Josephine Tey, whose real name was Elizabeth MacIntosh, first began publishing stories under the pseudonym Gordon Daviot in 1925. Extremely well read and highly educated, the Scottish-born MacIntosh eventually changed her pen name to Josephine Tey, which had been her great-great-grandmother’s name. Almost all of her mysteries feature the Scotland Yard detective Alan Grant, though she also wrote numerous plays and stand-alone novels. Tey died at the age of 55 of liver cancer. As she guarded her privacy fiercely, even her closest friends had no idea she was ill. Today, she is widely regarded as one of the best mystery writers of all time. Her eight mystery novels refused to hew to conventions made popular by the Detection Club, creating a new and engaging rhythm.
The Daughter of Time
The fifth of Tey’s Alan Grant series, The Daughter of Time was selected by the British Crime Writers Association as the best crime novel of all time in 1990. Laid up in the hospital with a broken leg, Grant resolves to solve one of the UK’s greatest mysteries: Who killed the young princes Edward and Richard? The man who eventually became Richard III was sworn to protect them, and yet, they disappeared into the Tower of London and he became king in 1483. Grant believes Richard III has long been vilified by history and sets out to prove his innocence.
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The Man in the Queue
This novel marked the debut of Alan Grant and was originally published under MacIntosh’s original nom de plume, Gordon Daviot. As a man waits on queue (or in line, as we say in the States) for London’s favorite musical comedy on the West End, he's murdered. When the crowd moves forward into the theater, the man is carried along, a silver dagger wedged in his back. Much to Inspector Grant’s dismay, none of the victim's neighbors can account for what happened.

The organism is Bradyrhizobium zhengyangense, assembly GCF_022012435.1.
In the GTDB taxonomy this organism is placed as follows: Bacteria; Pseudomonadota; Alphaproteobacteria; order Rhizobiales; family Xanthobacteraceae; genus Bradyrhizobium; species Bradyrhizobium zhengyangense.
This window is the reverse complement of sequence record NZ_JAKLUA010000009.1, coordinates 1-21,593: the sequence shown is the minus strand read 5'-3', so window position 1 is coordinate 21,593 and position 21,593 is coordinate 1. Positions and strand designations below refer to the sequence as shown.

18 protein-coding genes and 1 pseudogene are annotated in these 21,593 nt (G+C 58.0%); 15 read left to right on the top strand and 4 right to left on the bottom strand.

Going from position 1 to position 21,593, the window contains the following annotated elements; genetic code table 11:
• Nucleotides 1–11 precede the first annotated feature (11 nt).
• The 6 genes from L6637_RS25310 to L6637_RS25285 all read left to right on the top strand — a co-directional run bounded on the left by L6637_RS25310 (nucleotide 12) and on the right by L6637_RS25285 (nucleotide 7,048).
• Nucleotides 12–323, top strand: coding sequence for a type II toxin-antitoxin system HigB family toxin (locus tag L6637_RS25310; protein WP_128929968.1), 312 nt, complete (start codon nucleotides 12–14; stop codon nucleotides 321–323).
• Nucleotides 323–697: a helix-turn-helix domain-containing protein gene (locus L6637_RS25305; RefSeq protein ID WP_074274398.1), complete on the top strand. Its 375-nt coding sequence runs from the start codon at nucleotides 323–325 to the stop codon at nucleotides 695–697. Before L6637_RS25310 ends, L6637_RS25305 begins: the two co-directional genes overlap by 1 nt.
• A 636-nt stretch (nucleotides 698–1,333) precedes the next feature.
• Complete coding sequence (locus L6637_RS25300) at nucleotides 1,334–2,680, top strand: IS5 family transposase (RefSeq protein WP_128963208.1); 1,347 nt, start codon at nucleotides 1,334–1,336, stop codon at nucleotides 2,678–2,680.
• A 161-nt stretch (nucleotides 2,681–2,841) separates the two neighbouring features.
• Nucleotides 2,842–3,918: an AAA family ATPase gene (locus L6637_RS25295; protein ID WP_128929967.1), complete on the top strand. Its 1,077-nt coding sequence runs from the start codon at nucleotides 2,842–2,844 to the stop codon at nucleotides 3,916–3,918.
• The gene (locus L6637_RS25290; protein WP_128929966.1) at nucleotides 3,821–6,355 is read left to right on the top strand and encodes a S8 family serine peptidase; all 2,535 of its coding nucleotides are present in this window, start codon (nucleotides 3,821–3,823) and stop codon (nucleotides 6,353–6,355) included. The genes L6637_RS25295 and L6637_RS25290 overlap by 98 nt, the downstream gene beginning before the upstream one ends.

A Shilling for Candles
The second Alan Grant book, A Shilling for Candles was the source material for Alfred Hitchcock’s 1937 film, Young and Innocent. Another suicide off the cliffs of Scotland’s south coast is, sadly, nothing new for the seaside community. But when the latest discovery turns out to be the body of the famous film actress Christine Clay, Inspector Grant has his doubts about the facts behind her death. Though Hitchcock’s adaptation is a classic crime thriller, its plot differs significantly from Tey’s novel.
The Singing Sands
Inspector Grant is finally hoping for a vacation with an old school friend, away from all the murders and buried secrets of his demanding job. Sadly for him, destiny has other plans. On the overnight train Grant discovers the body of a man who has been murdered, with a strange verse left behind on “the stones that walk” and “the singing sands.” (As it turns out, Tey was inspired by the legend of Iram of the Pillars, a lost city mentioned in the Qur’an.) So much for vacation, Inspector Grant.
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The Franchise Affair
A longtime favorite of Tey fans, The Franchise Affair is interesting in part because Inspector Grant only appears briefly in the beginning pages. Lawyer Robert Blair receives a call from Marion Sharpe, a young woman who cares for her elderly mother at the family home, called The Franchise. Another woman named Betty Kane has accused mother and daughter of kidnapping and imprisoning her. At first, Blair (and Grant) are skeptical. But then Kane describes The Franchise to a tee. This popular book was adapted into a film starring Michael Dennison and Dulcie Gray in 1950.
To Love and Be Wise
Headed to a rare party, Inspector Grant meets the dashing Leslie Searle, an American photographer with many female admirers. He’s shocked when the young man turns up dead, apparently drowned, just a short while later. But the death is suspicious, and Grant begins to wonder if one of the many women beguiled by Searle may have had a motive for murder.
Miss Pym Disposes
Outside of the Alan Grant series, Tey wrote two stand-alone mysteries, the first of which is Miss Pym Disposes, published in 1946. Miss Pym, a psychologist, is working at a physical training college when she notices one student’s strange behavior. Eventually she discovers the girl cheating on their final exam. But when she unearths one transgression, another, far worse—a murder—occurs. And now Miss Pym is the only one who can prove it wasn’t an accident.
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Inspired in part by the true story of the Tichborne Claimant, in which a man tried to impersonate an heir to a large fortune, Tey’s Brat Farrar tells the story of a stranger who appears one day claiming to be Patrick Ashby, the heir to the Ashby family fortune. His real name is Brat Farrar, and it’s obvious that this is no mere spur of the moment plan made in hopes of wealth. Farrar has been studying the Ashby family for years, planning the ultimate deception.
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